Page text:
Melting Point: 275 ° F (NTP, 1992)
Vapor Pressure: data unavailable
Vapor Density (Relative to Air): data unavailable
Specific Gravity: 1.34 at 68 ° F (USCG, 1999)
Boiling Point: Decomposes (NTP, 1992)
Molecular Weight: 60.07 (NTP, 1992)
Water Solubility: Soluble (NTP, 1992)
Ionization Potential: data unavailable
IDLH: data unavailable

AEGLs (Acute Exposure Guideline Levels)

No AEGL information available.

ERPGs (Emergency Response Planning Guidelines)

No ERPG information available.

PACs (Protective Action Criteria)

Chemical PAC-1 PAC-2 PAC-3
Urea (57-13-6) 30 mg/m3 280 mg/m3 1700 mg/m3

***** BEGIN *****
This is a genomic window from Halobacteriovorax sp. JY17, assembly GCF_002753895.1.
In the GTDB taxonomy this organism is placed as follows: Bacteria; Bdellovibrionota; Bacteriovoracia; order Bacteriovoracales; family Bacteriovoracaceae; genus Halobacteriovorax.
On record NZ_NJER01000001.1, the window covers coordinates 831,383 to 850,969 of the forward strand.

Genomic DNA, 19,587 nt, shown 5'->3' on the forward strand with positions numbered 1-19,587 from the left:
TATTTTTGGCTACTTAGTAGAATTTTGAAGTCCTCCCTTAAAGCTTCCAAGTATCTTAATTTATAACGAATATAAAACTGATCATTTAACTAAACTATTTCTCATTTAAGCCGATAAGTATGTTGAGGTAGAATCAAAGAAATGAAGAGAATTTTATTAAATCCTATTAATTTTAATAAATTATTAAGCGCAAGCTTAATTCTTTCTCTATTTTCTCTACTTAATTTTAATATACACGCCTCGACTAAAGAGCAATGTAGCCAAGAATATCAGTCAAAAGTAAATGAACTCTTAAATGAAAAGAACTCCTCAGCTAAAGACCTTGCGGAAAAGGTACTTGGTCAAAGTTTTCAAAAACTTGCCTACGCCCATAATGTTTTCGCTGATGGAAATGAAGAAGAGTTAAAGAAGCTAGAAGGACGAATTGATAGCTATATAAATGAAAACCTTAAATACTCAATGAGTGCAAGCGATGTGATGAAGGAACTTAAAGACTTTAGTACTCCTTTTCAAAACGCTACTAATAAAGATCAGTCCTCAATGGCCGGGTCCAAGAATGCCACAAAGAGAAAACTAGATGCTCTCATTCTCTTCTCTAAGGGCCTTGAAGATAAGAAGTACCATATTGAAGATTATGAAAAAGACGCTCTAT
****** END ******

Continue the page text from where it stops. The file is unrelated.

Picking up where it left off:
(DOE, 2016)

Regulatory Information

The Regulatory Information fields include information from the U.S. Environmental Protection Agency's Title III Consolidated List of Lists, the U.S. Department of Homeland Security's Chemical Facility Anti-Terrorism Standards, and the U.S. Occupational Safety and Health Administration's Process Safety Management of Highly Hazardous Chemicals Standard List (see more about these data sources).

EPA Consolidated List of Lists

No regulatory information available.

DHS Chemical Facility Anti-Terrorism Standards (CFATS)

No regulatory information available.

OSHA Process Safety Management (PSM) Standard List

No regulatory information available.

Alternate Chemical Names

This section provides a listing of alternate names for this chemical, including trade names and synonyms.